By Rebecca Bulnes
By Laurie Charles
By Chuck Strouse
By Lee Zimmerman
By Laurie Charles
By Falyn Freyman
By Hans Morgenstern
"One of the only things that's hard for me to accept is that after three singles maybe didn't get the kind of radio airplay that [MCA] wanted them to, then it's on to the next record. Well, I love this record. I'm proud of this record, and I don't want this record to die. So all of a sudden, Europe, Latin America, Canada A it's like a new life. Maybe they'll give it the chance it never had."
Regardless of how the Brits and Swiss react, the Mavs have positioned themselves as one of the favorites of the Nashville cognoscenti. George Jones's wife complained to Reynolds that her husband plays the band's tape constantly in his pickup truck, and Johnny Cash and Mary-Chapin Carpenter (not to mention Reynolds's significant other, Trisha Yearwood) have all paid respects.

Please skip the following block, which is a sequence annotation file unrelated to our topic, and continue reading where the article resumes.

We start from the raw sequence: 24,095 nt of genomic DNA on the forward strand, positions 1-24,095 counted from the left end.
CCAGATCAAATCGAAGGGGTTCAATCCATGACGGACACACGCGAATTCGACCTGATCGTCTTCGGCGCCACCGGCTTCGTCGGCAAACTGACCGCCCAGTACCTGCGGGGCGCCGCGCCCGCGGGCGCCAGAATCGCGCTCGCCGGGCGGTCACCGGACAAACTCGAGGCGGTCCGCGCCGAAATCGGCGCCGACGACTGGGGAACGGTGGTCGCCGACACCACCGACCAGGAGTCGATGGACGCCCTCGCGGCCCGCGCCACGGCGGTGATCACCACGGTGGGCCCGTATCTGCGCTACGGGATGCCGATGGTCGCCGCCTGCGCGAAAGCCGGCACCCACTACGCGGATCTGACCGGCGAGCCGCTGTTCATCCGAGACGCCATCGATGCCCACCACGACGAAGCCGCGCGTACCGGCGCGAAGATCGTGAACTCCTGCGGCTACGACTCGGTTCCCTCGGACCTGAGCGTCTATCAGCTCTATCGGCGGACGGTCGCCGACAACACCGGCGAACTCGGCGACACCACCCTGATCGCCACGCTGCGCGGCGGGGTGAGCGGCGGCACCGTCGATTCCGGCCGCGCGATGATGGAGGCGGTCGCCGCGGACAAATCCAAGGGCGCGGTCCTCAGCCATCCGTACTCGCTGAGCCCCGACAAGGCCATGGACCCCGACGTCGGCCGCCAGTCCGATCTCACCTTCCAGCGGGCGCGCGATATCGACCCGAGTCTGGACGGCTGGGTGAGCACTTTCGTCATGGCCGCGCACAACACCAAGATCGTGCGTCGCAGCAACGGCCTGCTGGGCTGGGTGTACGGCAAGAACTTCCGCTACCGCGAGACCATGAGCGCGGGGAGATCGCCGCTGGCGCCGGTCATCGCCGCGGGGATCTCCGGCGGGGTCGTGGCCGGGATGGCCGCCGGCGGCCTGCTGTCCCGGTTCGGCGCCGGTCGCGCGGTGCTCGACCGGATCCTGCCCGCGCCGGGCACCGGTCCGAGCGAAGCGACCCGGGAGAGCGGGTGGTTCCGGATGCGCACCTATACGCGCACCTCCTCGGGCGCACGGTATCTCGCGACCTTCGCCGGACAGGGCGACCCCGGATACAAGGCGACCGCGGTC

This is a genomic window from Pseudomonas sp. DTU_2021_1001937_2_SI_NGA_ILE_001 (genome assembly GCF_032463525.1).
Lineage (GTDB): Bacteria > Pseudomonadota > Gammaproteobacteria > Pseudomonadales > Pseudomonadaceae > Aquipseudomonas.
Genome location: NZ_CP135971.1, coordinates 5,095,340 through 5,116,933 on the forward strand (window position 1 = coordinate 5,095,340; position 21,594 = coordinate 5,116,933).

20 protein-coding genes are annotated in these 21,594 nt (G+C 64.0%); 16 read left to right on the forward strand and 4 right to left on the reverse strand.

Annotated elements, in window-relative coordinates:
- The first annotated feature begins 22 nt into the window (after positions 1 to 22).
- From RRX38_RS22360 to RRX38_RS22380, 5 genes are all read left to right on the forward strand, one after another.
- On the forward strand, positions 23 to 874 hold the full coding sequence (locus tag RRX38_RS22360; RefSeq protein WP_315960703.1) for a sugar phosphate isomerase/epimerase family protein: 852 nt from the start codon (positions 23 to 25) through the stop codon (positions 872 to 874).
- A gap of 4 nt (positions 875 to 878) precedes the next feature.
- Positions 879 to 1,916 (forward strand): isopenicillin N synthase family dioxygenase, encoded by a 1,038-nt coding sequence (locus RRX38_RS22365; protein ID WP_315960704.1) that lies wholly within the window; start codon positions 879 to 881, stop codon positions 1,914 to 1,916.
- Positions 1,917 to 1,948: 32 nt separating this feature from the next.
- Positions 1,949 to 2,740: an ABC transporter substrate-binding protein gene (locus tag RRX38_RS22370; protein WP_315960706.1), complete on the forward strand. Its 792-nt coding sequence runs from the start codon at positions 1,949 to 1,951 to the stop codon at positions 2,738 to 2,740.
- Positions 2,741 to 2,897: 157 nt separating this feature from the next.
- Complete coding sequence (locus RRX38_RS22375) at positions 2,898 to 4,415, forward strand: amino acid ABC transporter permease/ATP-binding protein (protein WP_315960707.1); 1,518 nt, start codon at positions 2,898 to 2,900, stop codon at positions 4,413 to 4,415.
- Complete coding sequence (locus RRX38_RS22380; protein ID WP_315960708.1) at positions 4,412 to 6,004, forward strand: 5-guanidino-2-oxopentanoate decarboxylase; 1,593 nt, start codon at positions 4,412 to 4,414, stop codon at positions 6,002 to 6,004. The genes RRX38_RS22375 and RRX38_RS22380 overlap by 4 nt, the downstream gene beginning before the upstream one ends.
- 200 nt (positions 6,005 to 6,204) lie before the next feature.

"Bob and I still pinch each other when we meet these people," smiles Deakin.
"I don't know," says the self-effacing Reynolds. "Is it just industry pleasantries, or do they really like us?"
"It was fun to see our videos on VH-1, and it's always nice when you hear one of your songs for the first time somewhere outside of Miami, but the thing I got the biggest tingle out of was Northern Exposure," reveals Deakin, referring to the revolutionary television program's use of "Excuse Me (I Think I've Got a Heartache)" during a scene.
"It's been a great year," repeats Deakin on reflection.
If all goes well, the band will soon begin rehearsing their follow-up recording. Malo is currently hard at work collaborating on a new batch of songs with the likes of Heartbreaker Stan Lynch and NRBQ's Al Anderson.
"The songs he's got are some neat little tunes," says Reynolds. "Now all they need is the Mavericks' touch."